It was the summer of 1903. Truman Rickard and his friend LeRoy Arnold, each having successfully completed his junior year at the University of Minnesota, packed their camping gear in a sulky and made their way to Webb Lake near Hackensack for a well-deserved camping trip. Rickard took with him an autoharp, as would any budding young amateur composer looking forward to a week of relative solitude.
Sitting next to their campfire, as the two companions contemplated the general state of affairs in the word, Arnold had an inspiration. "We ought to have a class song." Picking out a melody that suited the woodland setting, Rickard dreamily responded, "Yes, it would be a good thing." The subject did not come up again until well into the following school year, when Arnold found himself in charge of the 1904 senior class play. Discussions among the play committee members revealed a unanimous desire that a class song should be written, its presentation to coincide with staging of the annual dramatic production. As a result, Rickard was asked to compose the music, and a young woman student was to add words. Truman produced three melodies, of which one was particularly pleasing to the committee. However, when after a time the young lady failed to provide the requested lyrics, it appeared that the idea of a class song might never reach fruition. Rickard's mother urged him to write some verses himself rather than let the song die. He enlisted the assistance of a close friend of President Northrop, Rev. Dr. Ernest Shurtleff of the First Congregational Church. The reverend supplied valuable suggestions about the sentiment and lofty expressions of love for the University that should be contained in a song representing the senior class. Rickard's composition had it first public performance on Class Day, May 28, 1904. The class play, entitled The Apple of Discord, was performed that evening in the old Metropolitan Theatre on Marquette Avenue. When the moment for the song was reached, the first verse was sung:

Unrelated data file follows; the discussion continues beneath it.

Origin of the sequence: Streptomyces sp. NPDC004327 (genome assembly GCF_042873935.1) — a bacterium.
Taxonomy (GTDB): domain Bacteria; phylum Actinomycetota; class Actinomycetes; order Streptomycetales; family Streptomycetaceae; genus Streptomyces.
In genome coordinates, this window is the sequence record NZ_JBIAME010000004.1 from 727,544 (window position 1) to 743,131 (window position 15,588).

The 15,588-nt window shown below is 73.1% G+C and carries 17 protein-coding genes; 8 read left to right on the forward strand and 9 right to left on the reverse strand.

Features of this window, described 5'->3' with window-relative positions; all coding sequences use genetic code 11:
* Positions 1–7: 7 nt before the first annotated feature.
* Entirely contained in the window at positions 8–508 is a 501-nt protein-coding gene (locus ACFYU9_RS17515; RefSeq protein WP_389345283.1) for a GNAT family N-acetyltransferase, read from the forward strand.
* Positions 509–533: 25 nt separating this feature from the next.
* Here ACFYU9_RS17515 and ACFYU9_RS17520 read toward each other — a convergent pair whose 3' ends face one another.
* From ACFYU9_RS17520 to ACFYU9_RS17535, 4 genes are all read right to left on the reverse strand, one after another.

Minnesota, hail to thee, Hail to thee our college dear. Thy light shall ever be A beacon bright and clear. Thy sons and daughters true Will proclaim thee near and far. They will guard thy fame And adore thy name, Thou shalt be their Northern Star.
Then, turning toward the box of President Northrop, the chorus sang the verse that had been written in tribute to him:
Hail to thee our Prexy, Sire, Thou hast made us all thine own, And our hearts one boon aspire. That our love may be thy throne. Throughout our future years Naught can e'er thy memory mar. We will guard thy fame And adore thy name, Thou shalt be our Northern Star.